+ And PPV vary by age in women (Jones et al BMJ 2007).
+ Methods – development algorithm Huge representative sample from primary care aged Identify new alarm symptoms (eg rectal bleeding, haemoptysis) and other risk factors (eg age, COPD, smoking, family history) Identify cancer outcome - all new diagnoses either on GP record or linked ONS deaths record in next 2 years Established methods to develop risk prediction algorithm Identify independent factors adjusted for other factors Measure of absolute risk of cancer. Eg 5% risk of colorectal cancer
+ ‘Red’ flag or alarm symptoms Haemoptysis Haematemesis Dysphagia Rectal bleeding Postmenopausal bleeding Haematuria dysphagia Constipation Loss of appetite Weight loss Indigestion +/- heart burn Abdominal pain Abdominal swelling Family history Anaemia cough
+ Methods - validation Previous QScores validation – similar or better performance on external data Once algorithms developed, tested performance separate sample of QResearch practices fully external dataset (Vision practices) at Oxford University Measures of discrimination - identifying those who do and don’t have cancer Measures of calibration - closeness of predicted risk to observed risk Measure performance – PPV, sensitivity, ROC etc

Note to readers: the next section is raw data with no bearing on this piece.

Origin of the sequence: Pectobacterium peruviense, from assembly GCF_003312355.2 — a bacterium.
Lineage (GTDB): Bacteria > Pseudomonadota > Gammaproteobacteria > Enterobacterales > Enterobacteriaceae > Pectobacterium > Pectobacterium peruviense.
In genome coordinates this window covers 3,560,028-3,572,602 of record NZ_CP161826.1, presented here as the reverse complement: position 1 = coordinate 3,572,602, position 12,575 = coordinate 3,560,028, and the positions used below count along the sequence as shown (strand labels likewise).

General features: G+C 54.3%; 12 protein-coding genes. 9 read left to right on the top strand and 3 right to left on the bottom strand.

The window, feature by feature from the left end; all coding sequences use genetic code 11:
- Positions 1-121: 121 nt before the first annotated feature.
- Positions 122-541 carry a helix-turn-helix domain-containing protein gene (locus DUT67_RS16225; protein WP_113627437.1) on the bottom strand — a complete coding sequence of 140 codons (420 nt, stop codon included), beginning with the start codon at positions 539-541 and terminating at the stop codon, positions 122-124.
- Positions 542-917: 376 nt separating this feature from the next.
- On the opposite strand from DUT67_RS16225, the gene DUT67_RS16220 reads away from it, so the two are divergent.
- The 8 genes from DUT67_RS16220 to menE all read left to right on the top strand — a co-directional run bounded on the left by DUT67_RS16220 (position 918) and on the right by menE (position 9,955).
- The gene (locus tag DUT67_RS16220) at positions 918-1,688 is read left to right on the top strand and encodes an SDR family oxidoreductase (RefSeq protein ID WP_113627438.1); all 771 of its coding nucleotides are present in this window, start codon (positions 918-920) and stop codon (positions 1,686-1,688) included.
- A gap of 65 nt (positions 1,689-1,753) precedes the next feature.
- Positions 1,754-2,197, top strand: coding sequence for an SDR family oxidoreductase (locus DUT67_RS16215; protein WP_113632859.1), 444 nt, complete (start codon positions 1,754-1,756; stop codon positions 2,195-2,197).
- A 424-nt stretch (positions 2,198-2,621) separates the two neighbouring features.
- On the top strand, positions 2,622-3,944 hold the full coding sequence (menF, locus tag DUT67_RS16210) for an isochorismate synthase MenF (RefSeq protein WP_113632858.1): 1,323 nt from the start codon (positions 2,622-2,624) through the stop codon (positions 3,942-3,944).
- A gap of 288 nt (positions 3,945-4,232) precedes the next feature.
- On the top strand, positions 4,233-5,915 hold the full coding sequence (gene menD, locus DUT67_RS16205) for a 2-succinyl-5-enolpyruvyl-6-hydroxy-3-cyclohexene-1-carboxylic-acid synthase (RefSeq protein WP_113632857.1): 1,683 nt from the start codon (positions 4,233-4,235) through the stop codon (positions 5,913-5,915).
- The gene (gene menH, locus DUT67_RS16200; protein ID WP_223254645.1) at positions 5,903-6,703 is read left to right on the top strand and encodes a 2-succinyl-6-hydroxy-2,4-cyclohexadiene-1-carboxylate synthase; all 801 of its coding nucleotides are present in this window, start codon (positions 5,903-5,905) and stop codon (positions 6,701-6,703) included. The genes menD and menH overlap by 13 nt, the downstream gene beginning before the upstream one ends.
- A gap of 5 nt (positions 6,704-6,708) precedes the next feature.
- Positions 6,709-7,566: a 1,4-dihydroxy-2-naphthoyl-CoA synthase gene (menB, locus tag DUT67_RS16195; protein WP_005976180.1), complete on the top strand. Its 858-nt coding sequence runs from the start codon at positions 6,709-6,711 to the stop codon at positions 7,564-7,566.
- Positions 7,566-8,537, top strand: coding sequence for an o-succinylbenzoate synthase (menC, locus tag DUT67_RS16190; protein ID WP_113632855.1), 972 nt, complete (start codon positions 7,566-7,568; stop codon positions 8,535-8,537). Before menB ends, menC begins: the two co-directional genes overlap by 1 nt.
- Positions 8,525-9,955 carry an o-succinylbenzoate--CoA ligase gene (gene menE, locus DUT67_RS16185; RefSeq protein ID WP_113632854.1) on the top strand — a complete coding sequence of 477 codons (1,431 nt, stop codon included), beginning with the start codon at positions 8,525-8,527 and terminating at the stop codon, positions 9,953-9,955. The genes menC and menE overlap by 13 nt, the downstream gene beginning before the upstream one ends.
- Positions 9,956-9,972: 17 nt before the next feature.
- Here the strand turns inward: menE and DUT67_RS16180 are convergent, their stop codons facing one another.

+ Discrimination QCancer scores
+ Calibration - observed vs predicted risk for ovarian cancer
+ Sensitivity for top 10% of predicted cancer risk Cut point Threshold top 10% Pick up rate for 10% Colorectal0.571 Gastro- oesophageal Ovary0.263 Pancreas0.262 Renal0.187 Lung0.477
+ Symptom recording in ovarian cancer: cohort vs controls QCancer BMJ (2012)Hamilton BMJ (2009) Abdominal pain11.4%8.7% Abdominal distension0.4%0.6% Loss appetite0.5%1.5% Post menopausal bleeding 1.6%1.1% Rectal bleeding2.2%1.5% Weight loss1.2%Not reported Note: different sample – QCancer national cohort years Hamilton local sample age matched controls 40+
+ Using QCancer in practice – v similar to QRISK2 Standalone tools a. Web calculator b. Windows desk top calculator c. Iphone – simple calculator Integrated into clinical system a. Within consultation: GP with patients with symptoms b. Batch: Run in batch mode to risk stratify entire practice or PCT population